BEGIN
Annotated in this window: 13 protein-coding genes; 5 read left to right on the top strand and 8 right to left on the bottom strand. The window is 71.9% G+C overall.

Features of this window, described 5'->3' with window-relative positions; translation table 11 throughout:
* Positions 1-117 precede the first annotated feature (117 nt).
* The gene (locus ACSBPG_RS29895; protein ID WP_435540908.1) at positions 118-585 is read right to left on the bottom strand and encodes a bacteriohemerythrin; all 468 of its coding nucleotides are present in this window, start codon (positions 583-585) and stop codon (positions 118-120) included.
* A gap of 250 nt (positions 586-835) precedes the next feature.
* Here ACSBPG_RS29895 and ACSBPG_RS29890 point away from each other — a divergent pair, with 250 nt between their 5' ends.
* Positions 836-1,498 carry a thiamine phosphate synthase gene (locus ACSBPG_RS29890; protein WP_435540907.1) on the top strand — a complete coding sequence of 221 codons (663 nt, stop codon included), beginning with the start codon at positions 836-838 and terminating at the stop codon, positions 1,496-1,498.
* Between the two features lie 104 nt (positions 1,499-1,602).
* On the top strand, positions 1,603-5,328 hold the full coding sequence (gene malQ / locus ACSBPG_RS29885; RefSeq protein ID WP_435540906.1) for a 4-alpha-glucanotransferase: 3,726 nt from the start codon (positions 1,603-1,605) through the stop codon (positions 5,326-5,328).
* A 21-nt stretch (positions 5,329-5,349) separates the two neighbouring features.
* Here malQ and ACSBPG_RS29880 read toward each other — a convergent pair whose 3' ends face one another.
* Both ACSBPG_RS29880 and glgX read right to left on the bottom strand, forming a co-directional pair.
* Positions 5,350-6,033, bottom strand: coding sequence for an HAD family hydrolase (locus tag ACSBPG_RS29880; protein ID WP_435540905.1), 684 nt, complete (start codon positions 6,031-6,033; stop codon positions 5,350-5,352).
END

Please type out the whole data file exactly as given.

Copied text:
Annotated in this window: 13 protein-coding genes; 5 read left to right on the top strand and 8 right to left on the bottom strand. The window is 71.9% G+C overall.

Features of this window, described 5'->3' with window-relative positions; translation table 11 throughout:
* Positions 1-117 precede the first annotated feature (117 nt).
* The gene (locus ACSBPG_RS29895; protein ID WP_435540908.1) at positions 118-585 is read right to left on the bottom strand and encodes a bacteriohemerythrin; all 468 of its coding nucleotides are present in this window, start codon (positions 583-585) and stop codon (positions 118-120) included.
* A gap of 250 nt (positions 586-835) precedes the next feature.
* Here ACSBPG_RS29895 and ACSBPG_RS29890 point away from each other — a divergent pair, with 250 nt between their 5' ends.
* Positions 836-1,498 carry a thiamine phosphate synthase gene (locus ACSBPG_RS29890; protein WP_435540907.1) on the top strand — a complete coding sequence of 221 codons (663 nt, stop codon included), beginning with the start codon at positions 836-838 and terminating at the stop codon, positions 1,496-1,498.
* Between the two features lie 104 nt (positions 1,499-1,602).
* On the top strand, positions 1,603-5,328 hold the full coding sequence (gene malQ / locus ACSBPG_RS29885; RefSeq protein ID WP_435540906.1) for a 4-alpha-glucanotransferase: 3,726 nt from the start codon (positions 1,603-1,605) through the stop codon (positions 5,326-5,328).
* A 21-nt stretch (positions 5,329-5,349) separates the two neighbouring features.
* Here malQ and ACSBPG_RS29880 read toward each other — a convergent pair whose 3' ends face one another.
* Both ACSBPG_RS29880 and glgX read right to left on the bottom strand, forming a co-directional pair.
* Positions 5,350-6,033, bottom strand: coding sequence for an HAD family hydrolase (locus tag ACSBPG_RS29880; protein ID WP_435540905.1), 684 nt, complete (start codon positions 6,031-6,033; stop codon positions 5,350-5,352).